DUIs may go to drug court
Motorists convicted of drink-driving could be referred to Drug Treatment Court by judges for the first time after a ground-breaking decision by the Supreme Court.
Chief Justice Ian Kawaley ruled that section 68 of Criminal Code, which provides for the DTC programme, embraced alcohol addiction and allowed magistrates to sentence those convicted of traffic offences to DTC.
His judgment followed a legal challenge by two residents with a history of impaired driving who sought to overturn their sentences to access rehabilitation at DTC.
Lawyer Saul Dismont, who represented two individuals, told the court his clients suffered from addiction to alcohol and attributed their offending behaviour to their substance misuse.
“At sentencing they revealed their addictions but their requests for Drug Treatment Court were refused,” Mr Dismont said.
After the judgment Mr Dismont told The Royal Gazette: “Despite increasingly harsh punishments people are still drink-driving, even some that have been disqualified for the third time and know they are facing imprisonment.
“On most occasions that has to be evidence of a drinking problem, and now with this ruling such individuals can be diverted to Drug Treatment Court to address the cause.
“With DTC's phenomenal success rate, estimated to be above 75 per cent, the roads are likely to become safer than just taking someone off the road, who invariably continues to drive during that period anyway.
“Some may say that DTC will be an easy ride, or that it will be easily manipulated, but consider that the court already has a vast experience of dealing with individuals suffering from addiction. Also, any person participating in the DTC programme is electing to be subject to very strict requirements.
“If they breach the requirements they can be sent to prison for up to 20 days and they can be terminated from the programme and resentenced.
“Though the ruling opens DTC's door to DUI offences, my clients have not been accepted into the programme yet. That opportunity is the next stage. It should be recognised that this was not a legal aid case.
“My clients felt so strongly about the importance of having DUI offences in DTC that they paid for the case themselves, and not just for their potential benefit but for all of those that suffer from the same affliction, and to help keep our roads safe.”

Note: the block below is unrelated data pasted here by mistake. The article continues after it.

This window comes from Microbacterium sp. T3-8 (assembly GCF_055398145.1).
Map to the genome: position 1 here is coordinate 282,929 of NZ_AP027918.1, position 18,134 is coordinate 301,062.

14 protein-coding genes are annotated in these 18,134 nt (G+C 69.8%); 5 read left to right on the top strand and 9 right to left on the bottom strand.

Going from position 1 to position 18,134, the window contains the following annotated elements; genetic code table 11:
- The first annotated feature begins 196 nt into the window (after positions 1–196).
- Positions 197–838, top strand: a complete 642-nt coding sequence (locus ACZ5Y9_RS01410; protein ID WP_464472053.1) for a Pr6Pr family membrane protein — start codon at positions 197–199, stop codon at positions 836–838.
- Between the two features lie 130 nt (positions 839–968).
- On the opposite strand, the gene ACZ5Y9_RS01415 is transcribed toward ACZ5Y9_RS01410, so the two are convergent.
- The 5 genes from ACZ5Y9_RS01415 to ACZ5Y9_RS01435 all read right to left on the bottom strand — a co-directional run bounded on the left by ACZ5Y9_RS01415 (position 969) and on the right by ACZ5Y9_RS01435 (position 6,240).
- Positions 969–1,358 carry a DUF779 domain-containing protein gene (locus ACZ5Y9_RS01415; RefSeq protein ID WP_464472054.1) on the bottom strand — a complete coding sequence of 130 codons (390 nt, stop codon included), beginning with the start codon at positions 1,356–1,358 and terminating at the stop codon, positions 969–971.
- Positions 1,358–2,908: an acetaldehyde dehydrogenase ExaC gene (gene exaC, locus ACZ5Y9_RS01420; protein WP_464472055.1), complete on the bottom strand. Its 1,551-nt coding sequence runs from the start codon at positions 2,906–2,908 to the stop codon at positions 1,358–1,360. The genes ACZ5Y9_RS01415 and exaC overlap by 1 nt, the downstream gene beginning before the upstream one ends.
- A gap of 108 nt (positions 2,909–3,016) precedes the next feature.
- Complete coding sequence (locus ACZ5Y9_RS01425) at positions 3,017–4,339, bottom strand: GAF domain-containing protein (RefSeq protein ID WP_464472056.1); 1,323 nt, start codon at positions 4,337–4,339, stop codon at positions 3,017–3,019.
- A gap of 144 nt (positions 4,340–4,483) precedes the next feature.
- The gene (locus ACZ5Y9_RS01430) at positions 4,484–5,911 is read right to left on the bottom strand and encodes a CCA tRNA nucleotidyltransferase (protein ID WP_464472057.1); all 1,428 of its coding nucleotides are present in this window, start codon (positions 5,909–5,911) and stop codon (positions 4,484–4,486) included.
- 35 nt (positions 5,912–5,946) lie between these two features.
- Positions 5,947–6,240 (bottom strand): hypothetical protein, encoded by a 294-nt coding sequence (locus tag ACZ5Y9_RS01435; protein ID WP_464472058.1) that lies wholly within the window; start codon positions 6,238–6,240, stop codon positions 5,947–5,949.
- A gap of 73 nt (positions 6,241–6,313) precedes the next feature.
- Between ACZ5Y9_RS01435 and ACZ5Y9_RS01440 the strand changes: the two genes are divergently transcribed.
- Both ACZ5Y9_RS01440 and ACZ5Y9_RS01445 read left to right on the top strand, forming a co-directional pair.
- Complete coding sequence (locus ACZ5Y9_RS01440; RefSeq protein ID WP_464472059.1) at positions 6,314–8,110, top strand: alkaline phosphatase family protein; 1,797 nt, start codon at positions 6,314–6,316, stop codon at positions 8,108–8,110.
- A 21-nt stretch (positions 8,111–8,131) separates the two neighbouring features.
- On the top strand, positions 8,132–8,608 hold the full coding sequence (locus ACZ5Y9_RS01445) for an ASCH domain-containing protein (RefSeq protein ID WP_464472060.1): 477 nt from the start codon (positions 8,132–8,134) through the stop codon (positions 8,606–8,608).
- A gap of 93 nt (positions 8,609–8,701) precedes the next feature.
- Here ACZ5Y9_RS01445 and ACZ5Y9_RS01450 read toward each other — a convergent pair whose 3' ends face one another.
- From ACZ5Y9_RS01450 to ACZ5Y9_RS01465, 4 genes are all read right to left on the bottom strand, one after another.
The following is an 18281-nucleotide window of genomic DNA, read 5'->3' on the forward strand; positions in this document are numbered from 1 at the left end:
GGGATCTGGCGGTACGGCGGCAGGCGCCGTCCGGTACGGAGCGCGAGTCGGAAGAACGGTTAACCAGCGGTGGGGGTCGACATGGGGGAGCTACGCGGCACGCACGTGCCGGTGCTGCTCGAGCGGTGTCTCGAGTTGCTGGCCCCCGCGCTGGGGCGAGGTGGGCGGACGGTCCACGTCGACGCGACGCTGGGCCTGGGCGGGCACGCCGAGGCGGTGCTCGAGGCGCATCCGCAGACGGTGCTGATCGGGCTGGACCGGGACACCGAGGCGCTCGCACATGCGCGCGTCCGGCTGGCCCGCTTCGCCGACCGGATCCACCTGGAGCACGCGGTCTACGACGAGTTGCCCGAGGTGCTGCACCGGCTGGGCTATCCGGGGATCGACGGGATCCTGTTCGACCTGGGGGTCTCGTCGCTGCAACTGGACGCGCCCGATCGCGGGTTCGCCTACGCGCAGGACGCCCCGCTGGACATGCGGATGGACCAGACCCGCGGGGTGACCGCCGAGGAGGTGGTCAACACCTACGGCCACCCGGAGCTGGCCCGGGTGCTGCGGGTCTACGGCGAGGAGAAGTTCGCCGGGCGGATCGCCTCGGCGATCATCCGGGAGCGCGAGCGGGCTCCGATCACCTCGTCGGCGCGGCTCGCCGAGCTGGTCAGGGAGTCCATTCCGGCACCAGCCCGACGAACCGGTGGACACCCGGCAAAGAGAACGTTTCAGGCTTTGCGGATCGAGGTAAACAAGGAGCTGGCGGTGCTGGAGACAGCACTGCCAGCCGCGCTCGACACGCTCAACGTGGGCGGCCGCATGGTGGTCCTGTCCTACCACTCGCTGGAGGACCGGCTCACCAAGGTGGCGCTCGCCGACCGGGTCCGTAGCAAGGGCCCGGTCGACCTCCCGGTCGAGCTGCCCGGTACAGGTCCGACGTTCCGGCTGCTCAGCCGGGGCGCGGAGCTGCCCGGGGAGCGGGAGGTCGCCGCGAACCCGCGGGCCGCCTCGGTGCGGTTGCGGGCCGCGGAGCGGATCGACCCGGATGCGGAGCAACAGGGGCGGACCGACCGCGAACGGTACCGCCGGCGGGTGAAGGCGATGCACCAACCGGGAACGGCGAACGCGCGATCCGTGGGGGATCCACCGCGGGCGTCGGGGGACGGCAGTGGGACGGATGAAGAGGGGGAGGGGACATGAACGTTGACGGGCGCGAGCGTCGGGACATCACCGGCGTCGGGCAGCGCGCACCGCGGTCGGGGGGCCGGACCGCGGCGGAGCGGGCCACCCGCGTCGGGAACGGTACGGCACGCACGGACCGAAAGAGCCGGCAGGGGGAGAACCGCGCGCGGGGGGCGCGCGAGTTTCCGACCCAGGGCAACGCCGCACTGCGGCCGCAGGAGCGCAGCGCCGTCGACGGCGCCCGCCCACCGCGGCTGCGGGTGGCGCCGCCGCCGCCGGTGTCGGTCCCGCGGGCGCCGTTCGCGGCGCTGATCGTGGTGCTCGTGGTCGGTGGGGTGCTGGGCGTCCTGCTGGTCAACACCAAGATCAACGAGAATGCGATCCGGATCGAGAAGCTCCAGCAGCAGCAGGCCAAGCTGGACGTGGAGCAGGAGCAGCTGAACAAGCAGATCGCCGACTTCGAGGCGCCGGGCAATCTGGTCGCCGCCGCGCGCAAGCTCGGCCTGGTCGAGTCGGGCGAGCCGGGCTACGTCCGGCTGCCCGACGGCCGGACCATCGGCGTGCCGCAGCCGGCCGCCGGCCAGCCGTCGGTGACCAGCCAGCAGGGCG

In the ruling that was released on Tuesday, Mr Justice Kawaley declined to consider the practical question of whether or not a suitable DTC treatment programme could be prepared in relation to alcohol.
The Chief Justice said that issue was a question for the Magistrates' Court to decide in each case after determining if an offender was eligible for DTC.
“In my judgment it is important to distinguish between two questions,” Mr Justice Kawaley said. “The first is the question of whether section 68, properly construed in conjunction with the Eligibility Notice, includes or excludes traffic offences.
“The second question is whether or not as a matter of legislative or executive policy, traffic offences ought to be excluded. Only the first question is a matter for this court and falls to be determined in the context of the present scheme. The second question is a matter for the Legislature and the Executive.
“There is no ambiguity in the scope of section 68 and the Eligibility Notice and in my judgment there is no credible basis for this court finding on the basis of mere argument unsupported by evidence that the inclusion of eligible traffic offences in the DTC regime would be obviously unworkable.”
The Chief Justice added: “The Magistrates' Court in two separate cases declined to consider referring the appellants' cases to the Drug Treatment Court on the explicit or implicit basis that section 68 of the Criminal Code does not apply to traffic offences. This court has concluded not without some difficulty that this jurisdiction does in fact exist and that, as was tacitly agreed below, section 68 embraces alcohol addiction as well. This conclusion is based upon interpreting section 68 of the code in conjunction with the current version of the Eligibility Notice issued by the Minister. Whether the appellants are suitable candidates for the DTC can now be considered on the merits for the first time by the Magistrates' Court.”